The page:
The popular VIX blog Vix and More evaluates the performance of the VIX ETFs (actually ETNs) and concludes that all of them lost money in 2015. Yes, both long volatility and short volatility products lost money!
Source: Vix and More
By contrast, our Volatility ETF strategy had an exceptional year in 2015, making money in every month but one:
How do you make money when every product you are trading loses money? Obviously you have to short one or more of them. But that can be a very dangerous thing to do, especially in a product like the VIX ETNs. Volatility itself is very volatile – it has an annual volatility (the volatility of volatility, or VVIX) that averages around 100% and which reached a record high of 212% in August 2015.
The CBOE VVIX Index
Selling products based on such a volatile instrument can be extremely hazardous – even in a downtrend: the counter-trends are often extremely violent, making a short position challenging to maintain.
Relative value trading is a more conservative approach to the problem. Here, rather than trading a single product you trade a pair, or basket of them. Your bet is that the ETFs (or stocks) you are long will outperform the ETFs you are short. Even if your favored ETFs declines, you can still make money if the ETFs you short declines even more.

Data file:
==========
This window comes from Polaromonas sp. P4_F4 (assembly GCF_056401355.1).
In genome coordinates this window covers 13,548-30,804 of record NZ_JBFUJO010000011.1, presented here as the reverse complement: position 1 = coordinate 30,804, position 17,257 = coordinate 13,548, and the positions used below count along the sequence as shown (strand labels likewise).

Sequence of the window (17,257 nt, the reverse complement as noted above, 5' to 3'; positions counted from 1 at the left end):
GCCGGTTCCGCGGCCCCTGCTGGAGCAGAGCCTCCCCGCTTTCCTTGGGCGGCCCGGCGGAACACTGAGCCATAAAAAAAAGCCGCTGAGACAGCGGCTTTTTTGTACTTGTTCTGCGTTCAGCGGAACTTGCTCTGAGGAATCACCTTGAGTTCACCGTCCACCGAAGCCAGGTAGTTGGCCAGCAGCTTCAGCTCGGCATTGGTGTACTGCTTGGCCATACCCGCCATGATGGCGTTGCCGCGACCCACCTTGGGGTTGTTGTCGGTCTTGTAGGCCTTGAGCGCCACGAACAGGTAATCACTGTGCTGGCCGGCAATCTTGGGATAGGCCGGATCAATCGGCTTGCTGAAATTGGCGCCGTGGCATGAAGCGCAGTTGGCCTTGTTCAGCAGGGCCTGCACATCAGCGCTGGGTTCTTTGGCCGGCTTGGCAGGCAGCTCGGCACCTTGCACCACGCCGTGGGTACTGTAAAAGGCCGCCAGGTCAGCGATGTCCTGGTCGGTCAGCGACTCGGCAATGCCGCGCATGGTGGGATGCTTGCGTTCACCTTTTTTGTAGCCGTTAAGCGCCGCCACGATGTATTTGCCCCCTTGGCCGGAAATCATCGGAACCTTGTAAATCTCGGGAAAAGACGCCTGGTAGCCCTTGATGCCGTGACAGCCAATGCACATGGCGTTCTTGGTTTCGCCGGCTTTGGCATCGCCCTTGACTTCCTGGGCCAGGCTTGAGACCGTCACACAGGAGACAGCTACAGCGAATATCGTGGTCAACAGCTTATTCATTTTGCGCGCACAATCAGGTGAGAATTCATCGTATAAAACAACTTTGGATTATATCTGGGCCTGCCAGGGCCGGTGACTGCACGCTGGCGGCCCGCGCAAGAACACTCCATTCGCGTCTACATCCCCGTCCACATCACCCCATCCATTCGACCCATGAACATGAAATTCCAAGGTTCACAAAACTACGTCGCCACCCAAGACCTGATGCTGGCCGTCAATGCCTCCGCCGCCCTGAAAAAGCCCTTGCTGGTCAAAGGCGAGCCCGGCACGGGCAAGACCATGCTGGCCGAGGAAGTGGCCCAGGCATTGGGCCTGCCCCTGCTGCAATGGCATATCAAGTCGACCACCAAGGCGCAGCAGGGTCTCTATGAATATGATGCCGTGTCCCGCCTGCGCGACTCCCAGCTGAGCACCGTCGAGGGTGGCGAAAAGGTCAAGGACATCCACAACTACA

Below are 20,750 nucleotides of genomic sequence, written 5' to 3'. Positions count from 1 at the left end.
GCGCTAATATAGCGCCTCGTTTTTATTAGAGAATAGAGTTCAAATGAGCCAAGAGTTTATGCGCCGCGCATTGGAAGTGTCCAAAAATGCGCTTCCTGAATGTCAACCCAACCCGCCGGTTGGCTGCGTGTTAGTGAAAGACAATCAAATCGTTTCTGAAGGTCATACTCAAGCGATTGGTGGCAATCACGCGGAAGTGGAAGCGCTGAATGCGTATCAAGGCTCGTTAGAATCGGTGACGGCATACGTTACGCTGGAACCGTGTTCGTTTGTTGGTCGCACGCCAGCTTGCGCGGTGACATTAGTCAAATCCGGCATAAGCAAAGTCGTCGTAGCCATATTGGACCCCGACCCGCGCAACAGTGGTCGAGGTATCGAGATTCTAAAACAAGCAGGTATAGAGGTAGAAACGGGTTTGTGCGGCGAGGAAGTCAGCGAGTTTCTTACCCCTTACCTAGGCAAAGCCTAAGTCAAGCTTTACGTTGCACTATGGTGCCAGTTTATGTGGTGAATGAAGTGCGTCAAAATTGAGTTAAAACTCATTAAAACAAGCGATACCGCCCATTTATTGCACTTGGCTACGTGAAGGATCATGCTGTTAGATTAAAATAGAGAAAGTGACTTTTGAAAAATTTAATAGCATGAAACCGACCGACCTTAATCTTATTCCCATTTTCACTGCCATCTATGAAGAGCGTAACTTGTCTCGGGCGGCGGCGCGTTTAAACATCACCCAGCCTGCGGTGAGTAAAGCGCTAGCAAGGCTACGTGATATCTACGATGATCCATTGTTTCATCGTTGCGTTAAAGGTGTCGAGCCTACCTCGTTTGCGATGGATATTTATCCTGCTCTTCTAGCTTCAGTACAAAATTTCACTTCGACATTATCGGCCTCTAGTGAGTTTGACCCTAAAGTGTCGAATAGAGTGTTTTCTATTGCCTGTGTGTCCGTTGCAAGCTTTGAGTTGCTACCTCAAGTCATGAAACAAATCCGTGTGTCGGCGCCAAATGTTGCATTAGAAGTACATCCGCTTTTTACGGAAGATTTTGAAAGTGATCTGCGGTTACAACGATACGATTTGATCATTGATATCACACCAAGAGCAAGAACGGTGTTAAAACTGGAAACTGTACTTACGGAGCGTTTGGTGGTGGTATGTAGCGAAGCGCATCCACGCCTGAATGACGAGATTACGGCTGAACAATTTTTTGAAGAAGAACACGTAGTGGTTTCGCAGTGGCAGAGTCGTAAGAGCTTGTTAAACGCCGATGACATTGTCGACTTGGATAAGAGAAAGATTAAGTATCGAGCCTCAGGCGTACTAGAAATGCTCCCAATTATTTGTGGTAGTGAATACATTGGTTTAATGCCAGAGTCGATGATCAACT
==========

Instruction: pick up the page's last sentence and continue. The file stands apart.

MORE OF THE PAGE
This is the basis for the original concept of hedge funds, as envisaged by Alfred Jones in the 1940’s, and underpins the most popular hedge fund strategy, equity long-short. But what works successfully in equities can equally be applied to other markets, including volatility. In fact, I have argued elsewhere that the relative value (long/short) concept works even better in volatility markets, chiefly because the correlations between volatility processes tend to be higher than the correlations between the underlying asset processes (see The Case for Volatility as an Asset Class).